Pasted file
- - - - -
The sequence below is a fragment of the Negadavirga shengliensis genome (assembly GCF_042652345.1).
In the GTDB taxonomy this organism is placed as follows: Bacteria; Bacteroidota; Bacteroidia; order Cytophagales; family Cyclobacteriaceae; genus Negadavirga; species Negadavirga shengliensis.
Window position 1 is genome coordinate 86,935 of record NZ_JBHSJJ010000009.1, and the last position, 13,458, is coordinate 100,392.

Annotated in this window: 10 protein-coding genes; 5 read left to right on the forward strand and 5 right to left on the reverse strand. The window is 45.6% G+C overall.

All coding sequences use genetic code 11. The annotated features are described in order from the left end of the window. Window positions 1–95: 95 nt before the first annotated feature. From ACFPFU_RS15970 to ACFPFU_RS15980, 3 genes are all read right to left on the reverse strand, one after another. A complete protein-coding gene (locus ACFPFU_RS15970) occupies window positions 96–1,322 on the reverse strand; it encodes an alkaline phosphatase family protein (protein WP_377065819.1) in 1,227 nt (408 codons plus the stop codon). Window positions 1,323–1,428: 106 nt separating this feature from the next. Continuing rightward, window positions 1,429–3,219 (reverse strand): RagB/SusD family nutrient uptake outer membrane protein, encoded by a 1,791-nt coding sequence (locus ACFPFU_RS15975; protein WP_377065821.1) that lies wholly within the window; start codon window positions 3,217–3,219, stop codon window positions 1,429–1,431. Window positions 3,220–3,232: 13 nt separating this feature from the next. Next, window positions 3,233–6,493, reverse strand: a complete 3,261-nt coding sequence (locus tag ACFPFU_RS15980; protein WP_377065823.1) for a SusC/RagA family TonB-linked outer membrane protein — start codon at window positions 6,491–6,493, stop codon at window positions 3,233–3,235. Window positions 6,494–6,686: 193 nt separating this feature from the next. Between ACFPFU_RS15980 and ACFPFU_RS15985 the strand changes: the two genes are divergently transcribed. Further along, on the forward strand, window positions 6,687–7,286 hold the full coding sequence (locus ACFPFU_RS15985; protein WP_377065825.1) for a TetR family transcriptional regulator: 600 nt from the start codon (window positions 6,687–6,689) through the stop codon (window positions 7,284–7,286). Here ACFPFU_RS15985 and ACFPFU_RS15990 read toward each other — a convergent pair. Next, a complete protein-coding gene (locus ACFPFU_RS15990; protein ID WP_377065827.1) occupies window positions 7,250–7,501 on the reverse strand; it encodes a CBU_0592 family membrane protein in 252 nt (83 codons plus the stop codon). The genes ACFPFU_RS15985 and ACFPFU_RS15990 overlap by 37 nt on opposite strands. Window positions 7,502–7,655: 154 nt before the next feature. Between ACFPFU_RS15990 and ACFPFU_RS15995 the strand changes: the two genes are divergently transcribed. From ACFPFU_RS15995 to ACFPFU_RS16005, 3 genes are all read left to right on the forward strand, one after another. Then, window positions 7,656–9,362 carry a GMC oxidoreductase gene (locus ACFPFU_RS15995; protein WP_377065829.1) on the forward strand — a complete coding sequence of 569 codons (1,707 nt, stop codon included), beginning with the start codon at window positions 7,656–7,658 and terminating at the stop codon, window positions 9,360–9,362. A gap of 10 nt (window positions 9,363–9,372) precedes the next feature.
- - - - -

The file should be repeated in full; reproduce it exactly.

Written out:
The sequence below is a fragment of the Negadavirga shengliensis genome (assembly GCF_042652345.1).
In the GTDB taxonomy this organism is placed as follows: Bacteria; Bacteroidota; Bacteroidia; order Cytophagales; family Cyclobacteriaceae; genus Negadavirga; species Negadavirga shengliensis.
Window position 1 is genome coordinate 86,935 of record NZ_JBHSJJ010000009.1, and the last position, 13,458, is coordinate 100,392.

Annotated in this window: 10 protein-coding genes; 5 read left to right on the forward strand and 5 right to left on the reverse strand. The window is 45.6% G+C overall.

All coding sequences use genetic code 11. The annotated features are described in order from the left end of the window. Window positions 1–95: 95 nt before the first annotated feature. From ACFPFU_RS15970 to ACFPFU_RS15980, 3 genes are all read right to left on the reverse strand, one after another. A complete protein-coding gene (locus ACFPFU_RS15970) occupies window positions 96–1,322 on the reverse strand; it encodes an alkaline phosphatase family protein (protein WP_377065819.1) in 1,227 nt (408 codons plus the stop codon). Window positions 1,323–1,428: 106 nt separating this feature from the next. Continuing rightward, window positions 1,429–3,219 (reverse strand): RagB/SusD family nutrient uptake outer membrane protein, encoded by a 1,791-nt coding sequence (locus ACFPFU_RS15975; protein WP_377065821.1) that lies wholly within the window; start codon window positions 3,217–3,219, stop codon window positions 1,429–1,431. Window positions 3,220–3,232: 13 nt separating this feature from the next. Next, window positions 3,233–6,493, reverse strand: a complete 3,261-nt coding sequence (locus tag ACFPFU_RS15980; protein WP_377065823.1) for a SusC/RagA family TonB-linked outer membrane protein — start codon at window positions 6,491–6,493, stop codon at window positions 3,233–3,235. Window positions 6,494–6,686: 193 nt separating this feature from the next. Between ACFPFU_RS15980 and ACFPFU_RS15985 the strand changes: the two genes are divergently transcribed. Further along, on the forward strand, window positions 6,687–7,286 hold the full coding sequence (locus ACFPFU_RS15985; protein WP_377065825.1) for a TetR family transcriptional regulator: 600 nt from the start codon (window positions 6,687–6,689) through the stop codon (window positions 7,284–7,286). Here ACFPFU_RS15985 and ACFPFU_RS15990 read toward each other — a convergent pair. Next, a complete protein-coding gene (locus ACFPFU_RS15990; protein ID WP_377065827.1) occupies window positions 7,250–7,501 on the reverse strand; it encodes a CBU_0592 family membrane protein in 252 nt (83 codons plus the stop codon). The genes ACFPFU_RS15985 and ACFPFU_RS15990 overlap by 37 nt on opposite strands. Window positions 7,502–7,655: 154 nt before the next feature. Between ACFPFU_RS15990 and ACFPFU_RS15995 the strand changes: the two genes are divergently transcribed. From ACFPFU_RS15995 to ACFPFU_RS16005, 3 genes are all read left to right on the forward strand, one after another. Then, window positions 7,656–9,362 carry a GMC oxidoreductase gene (locus ACFPFU_RS15995; protein WP_377065829.1) on the forward strand — a complete coding sequence of 569 codons (1,707 nt, stop codon included), beginning with the start codon at window positions 7,656–7,658 and terminating at the stop codon, window positions 9,360–9,362. A gap of 10 nt (window positions 9,363–9,372) precedes the next feature.